Max Felchlin AG



It's nice being back in Schwyz, a picturesque town/canton of about 7,000 inhabitants. In the USA we have states, in Switzerland they have cantons. Schwyz is one of the country's smallest cantons. I cycled through here a few years ago visiting Victorinox, the Swiss army knife maker, and have never forgotten the beauty of this valley and its spectacular mountain scenery.

Several times I stop and ask locals how to get to chocolate maker Max Felchlin's offices. They don't speak English but see the name and address on my questionnaire. I end up at the factory on the edge of town instead of the head office near the city center. It's an honest mistake as the large factory building sits alongside a main road leading into town and is a visible landmark to the locals.

A side-street in a residential area dead-ends at a very large house. Built in 1924, this three-story mansion was formerly founder Max Felchlin's home. Now, it's company headquarters for this producer of chocolate to bakeries, catering enterprise and industrial users. Revenues last year were 30 million Swiss Francs (about $22 million) with half coming from exports to the USA.

On the nearby main road was a small sign directing visitors to this place but, there was also a sign for a sculpture garden. Walking around the mansion to the front grounds of the property I come upon more than a dozen sculptures scattered about the place.

Entering the mansion I find no reception area. I spot a man working in a room and tell him I'm looking for General Manager Christian Aschwanden (that's who I sent my letter of introduction to a month earlier). It turns out he is Aschwanden and has my letter sitting on his desk.

A good time is had thanks to the hospitable Aschwanden. Twenty-five people work here. Parking is plentiful, smoking in the workplace isn't allowed, there's no formal dress code and it's a 10-minute walk to the city center. There're no recreational facilities –though you could get your exercise from going up and down the stairs (no elevator--in Europe it's no big deal but in the USA the law would require one). There's no cafeteria but a break room (microwave) and even an outdoor BBQ set-up. One can eat lunch on an outside terrace or at tables set out near the sculpture garden with its great view of the surrounding valley. It's three minutes to the nearest freeway and an hour's drive to Zurich's airport.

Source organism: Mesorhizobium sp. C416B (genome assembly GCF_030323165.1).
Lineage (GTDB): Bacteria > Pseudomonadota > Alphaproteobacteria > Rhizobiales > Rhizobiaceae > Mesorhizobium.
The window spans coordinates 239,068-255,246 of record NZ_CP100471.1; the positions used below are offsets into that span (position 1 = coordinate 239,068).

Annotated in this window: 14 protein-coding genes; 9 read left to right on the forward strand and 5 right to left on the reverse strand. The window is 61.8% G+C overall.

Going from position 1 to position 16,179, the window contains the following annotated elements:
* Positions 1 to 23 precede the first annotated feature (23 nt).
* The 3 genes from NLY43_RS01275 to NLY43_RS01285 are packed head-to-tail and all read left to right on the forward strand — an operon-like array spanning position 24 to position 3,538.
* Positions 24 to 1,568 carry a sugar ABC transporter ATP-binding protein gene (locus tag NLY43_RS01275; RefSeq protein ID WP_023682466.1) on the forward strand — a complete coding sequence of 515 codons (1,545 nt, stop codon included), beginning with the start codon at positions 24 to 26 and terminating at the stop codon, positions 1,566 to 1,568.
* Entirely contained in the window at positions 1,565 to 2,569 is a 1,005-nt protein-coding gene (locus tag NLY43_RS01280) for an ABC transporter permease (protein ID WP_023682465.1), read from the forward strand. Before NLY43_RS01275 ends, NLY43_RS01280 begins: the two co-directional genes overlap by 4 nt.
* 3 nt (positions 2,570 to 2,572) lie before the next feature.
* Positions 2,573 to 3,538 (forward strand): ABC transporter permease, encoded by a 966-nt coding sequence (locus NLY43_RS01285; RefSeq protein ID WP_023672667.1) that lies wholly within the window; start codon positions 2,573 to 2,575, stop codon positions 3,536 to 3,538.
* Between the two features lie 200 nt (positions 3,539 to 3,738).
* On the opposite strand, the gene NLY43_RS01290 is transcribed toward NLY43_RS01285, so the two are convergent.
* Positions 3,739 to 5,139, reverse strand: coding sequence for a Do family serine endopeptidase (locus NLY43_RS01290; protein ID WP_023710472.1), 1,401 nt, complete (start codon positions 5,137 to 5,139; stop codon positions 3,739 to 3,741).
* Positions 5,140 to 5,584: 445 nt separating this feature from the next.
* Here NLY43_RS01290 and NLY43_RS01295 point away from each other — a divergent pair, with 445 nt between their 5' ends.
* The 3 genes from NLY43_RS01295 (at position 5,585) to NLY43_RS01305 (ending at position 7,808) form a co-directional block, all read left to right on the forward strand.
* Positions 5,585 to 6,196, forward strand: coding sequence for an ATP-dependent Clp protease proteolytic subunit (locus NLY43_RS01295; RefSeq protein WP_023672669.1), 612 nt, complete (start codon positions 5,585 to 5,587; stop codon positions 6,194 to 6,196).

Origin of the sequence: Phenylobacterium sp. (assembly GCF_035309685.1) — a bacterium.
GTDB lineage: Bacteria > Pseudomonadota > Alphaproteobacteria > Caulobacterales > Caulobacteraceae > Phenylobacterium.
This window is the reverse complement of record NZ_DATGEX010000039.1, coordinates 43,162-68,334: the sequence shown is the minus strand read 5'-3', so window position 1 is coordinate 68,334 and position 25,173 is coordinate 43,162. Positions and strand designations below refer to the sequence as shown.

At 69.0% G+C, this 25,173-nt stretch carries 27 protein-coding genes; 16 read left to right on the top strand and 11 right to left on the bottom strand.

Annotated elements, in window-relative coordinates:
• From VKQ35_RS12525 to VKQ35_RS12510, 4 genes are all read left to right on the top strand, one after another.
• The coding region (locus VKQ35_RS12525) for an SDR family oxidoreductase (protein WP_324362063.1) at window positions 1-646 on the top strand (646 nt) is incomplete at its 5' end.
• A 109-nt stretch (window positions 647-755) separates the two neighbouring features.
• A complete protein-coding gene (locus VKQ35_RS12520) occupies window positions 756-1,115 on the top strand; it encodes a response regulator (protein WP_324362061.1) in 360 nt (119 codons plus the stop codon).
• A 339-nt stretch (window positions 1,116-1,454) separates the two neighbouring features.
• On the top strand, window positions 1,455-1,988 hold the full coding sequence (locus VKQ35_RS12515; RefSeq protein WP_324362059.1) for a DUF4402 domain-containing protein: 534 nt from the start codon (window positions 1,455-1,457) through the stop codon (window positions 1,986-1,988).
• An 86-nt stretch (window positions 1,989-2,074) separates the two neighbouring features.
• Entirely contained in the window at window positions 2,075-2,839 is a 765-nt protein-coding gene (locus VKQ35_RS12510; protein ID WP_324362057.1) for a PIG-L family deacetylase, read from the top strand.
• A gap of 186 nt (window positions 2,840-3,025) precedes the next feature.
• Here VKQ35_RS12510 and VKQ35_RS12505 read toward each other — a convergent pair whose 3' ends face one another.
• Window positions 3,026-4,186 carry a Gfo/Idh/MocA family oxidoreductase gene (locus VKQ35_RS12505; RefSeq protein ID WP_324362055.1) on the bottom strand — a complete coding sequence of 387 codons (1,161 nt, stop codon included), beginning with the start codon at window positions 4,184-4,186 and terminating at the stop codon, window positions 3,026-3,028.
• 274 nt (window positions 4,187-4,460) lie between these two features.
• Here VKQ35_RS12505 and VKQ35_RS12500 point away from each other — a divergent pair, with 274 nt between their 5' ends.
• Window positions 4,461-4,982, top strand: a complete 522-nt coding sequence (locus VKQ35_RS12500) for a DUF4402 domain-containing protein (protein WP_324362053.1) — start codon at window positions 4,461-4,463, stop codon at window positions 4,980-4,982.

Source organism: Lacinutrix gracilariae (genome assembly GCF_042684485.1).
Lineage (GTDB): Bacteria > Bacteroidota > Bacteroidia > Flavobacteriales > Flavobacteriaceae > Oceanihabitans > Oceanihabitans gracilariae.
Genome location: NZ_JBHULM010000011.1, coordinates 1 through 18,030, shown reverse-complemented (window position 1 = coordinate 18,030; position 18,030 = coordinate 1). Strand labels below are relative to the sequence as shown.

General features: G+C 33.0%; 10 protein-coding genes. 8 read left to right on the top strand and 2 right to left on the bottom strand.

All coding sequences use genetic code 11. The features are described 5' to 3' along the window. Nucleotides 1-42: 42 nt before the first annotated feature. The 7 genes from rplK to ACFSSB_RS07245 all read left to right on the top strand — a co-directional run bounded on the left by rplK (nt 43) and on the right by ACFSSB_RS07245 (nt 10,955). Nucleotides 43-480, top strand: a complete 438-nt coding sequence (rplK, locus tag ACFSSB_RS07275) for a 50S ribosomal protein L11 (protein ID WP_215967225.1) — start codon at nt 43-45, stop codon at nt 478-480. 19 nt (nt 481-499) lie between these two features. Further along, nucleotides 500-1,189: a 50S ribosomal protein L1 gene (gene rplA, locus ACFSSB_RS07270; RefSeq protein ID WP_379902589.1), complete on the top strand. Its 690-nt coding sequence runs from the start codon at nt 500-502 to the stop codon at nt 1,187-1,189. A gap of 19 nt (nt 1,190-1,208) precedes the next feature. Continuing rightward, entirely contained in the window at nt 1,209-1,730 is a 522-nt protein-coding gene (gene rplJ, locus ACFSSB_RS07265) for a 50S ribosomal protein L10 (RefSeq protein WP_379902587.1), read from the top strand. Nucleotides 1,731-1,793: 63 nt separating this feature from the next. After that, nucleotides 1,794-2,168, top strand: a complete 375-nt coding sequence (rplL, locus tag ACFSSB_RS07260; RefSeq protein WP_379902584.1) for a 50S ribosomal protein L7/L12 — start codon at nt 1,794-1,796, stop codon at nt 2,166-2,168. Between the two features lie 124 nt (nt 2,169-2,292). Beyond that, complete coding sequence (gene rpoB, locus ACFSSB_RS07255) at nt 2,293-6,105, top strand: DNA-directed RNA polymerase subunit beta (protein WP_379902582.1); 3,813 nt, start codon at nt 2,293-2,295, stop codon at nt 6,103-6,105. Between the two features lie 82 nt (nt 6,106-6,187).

Why does Aschwanden have his office near the front door? Is it to keep tabs on the comings and goings of employees? Nope, it was formerly the office of the CEO before him (that would be the son of founder Max Felchlin). The company's roots go back to 1908. I count two real plants in Aschwanden's corner office along with a family picture. This is a first for me; a white bird cage with fake birds inside hangs from the ceiling–it's from Aschwanden's predecessor. The room next to Aschwanden's office used to be the mansion's formal dining room, now it doubles as a meeting room and boardroom----complete with large working fireplace. I mention having been in three boardrooms where there's a crystal ball in the middle of the table. Aschwanden shows me a wood face mask carving watching over the table and says it's called Haetti, God of the Budget.

Before heading off I'm given a large, heavy (must weigh a couple pounds) slab of milk chocolate cleverly packaged and boxed to resemble a suitcase stamped with various famous destinations around the world. Company website: www.felchlin.com